by Mama Virgo
Most American school children, OK and some adults, would have a difficult time finding Zambia on a map of Africa. Hopefully, most would be able to point to Africa – “you know, kids, it’s the really big one between two big oceans”. Depending on their age and interests, they might have heard of Dr. David Livingstone who has a large town (pop. about 90,000) named for him in southern Zambia. But the vast majority of the world population has never heard of the Kazungula District of Zambia. And only a handful of people, including you folks who frequent this blog, have ever ever heard of a remote forest village called Namapande (you won’t find it on Google Earth). This geography lesson is intended as a reminder of how special you are! Not only are you aware of this village but some of you sent contributions to help put a roof on their school before the fragile bricks were destroyed by the rainy season. So settle in, grab the drink of your choice and listen to the Christmas story about Namapande and how a few good folks made a difference just by caring about people you will never meet; people who want their kids to have an education; people who are on the margins of the marginalized; people who can never repay you or do anything for you – except of course make you feel warm all over because of your generosity.
Many villages in Zambia were flooded during the rainy season several years ago. This season can last from about October until April with an average of nearly 40 inches of rain. Unable to rebuild their community after another flood, the government advised about 400 villagers that they would be relocated to a new area, Namapande, virtually flood proof as there is no water in sight. The villagers were allowed to take minimal possessions to their new land. One gift that they did not realize at the time was that they were placed in a part of the Kazungula District which is an area loved and served by two Kentuckians, Lonnie and Fran Turner. There is some discussion/debate about why the government chose land that was isolated; had no readily available water source; was at least 10 miles from a main road; was covered with bush and vegetation; and had no visible means of obtaining food. I prefer to think that they did not intend harm or hardship.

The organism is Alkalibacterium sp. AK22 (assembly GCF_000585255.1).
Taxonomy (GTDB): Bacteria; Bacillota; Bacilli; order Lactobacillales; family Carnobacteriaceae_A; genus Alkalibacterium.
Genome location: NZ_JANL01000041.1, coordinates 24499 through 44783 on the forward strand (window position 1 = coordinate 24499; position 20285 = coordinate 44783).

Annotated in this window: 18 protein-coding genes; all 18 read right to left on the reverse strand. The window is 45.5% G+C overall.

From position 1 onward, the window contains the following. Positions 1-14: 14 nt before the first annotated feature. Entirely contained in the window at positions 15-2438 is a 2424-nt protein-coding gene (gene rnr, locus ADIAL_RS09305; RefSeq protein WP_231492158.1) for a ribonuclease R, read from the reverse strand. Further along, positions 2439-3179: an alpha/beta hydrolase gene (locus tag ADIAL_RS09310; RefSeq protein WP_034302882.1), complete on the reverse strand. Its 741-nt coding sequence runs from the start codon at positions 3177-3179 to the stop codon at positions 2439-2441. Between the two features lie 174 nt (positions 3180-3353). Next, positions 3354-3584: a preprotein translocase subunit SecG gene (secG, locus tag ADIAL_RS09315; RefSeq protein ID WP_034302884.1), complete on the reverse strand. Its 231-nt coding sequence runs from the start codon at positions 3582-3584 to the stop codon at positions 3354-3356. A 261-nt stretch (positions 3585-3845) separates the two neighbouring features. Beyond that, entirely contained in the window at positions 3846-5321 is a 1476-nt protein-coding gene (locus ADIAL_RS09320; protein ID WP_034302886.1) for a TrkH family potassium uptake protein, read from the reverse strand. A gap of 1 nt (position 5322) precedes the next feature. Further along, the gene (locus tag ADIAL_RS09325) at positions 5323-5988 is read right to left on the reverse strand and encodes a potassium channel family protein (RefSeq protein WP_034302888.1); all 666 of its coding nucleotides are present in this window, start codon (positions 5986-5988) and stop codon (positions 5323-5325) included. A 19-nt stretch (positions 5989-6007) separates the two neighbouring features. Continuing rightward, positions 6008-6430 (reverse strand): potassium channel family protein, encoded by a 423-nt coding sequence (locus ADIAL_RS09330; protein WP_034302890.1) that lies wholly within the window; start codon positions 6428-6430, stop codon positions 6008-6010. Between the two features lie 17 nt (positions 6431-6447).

But these villagers are tough. They did not whine and complain (which is the American way…why did the government do this to me…nobody likes me…blah, blah,blah). Nope, they dusted off their machetes and started clearing the land by hand. Keep in mind, this is an area about the distance from the U.S. Capitol to the Lincoln Memorial if you squared it up. And if you think that’s not far, try walking it sometime in July or January and imagine clearing your way with a machete. For housing, the government gave them military style tents, which when we saw them were fairly tattered. These villagers, being more comfortable in thatch huts, started building their homes quickly. Soon, the government installed a well about mid range of the property. Helpful, but not sufficient for all these folks. Onto the scene arrived Lonnie and Fran, having heard about this remote cache of people who had few resources, a village now called Namapande Resettlement. Who knows how these things become known in a forest of no computers, no phones, a community not visible from the highway. Nonetheless, Lonnie and Fran’s humanitarian organization, Partners in Development, went to work and put in another well and started visiting the village on a regular basis, providing some resources, and developing a relationship with the people and the village president, Billy. Guess what, you must have a relationship with people before you can help them! Sweeping in, destroying their village, setting up a democracy, and arranging the village American style does not work.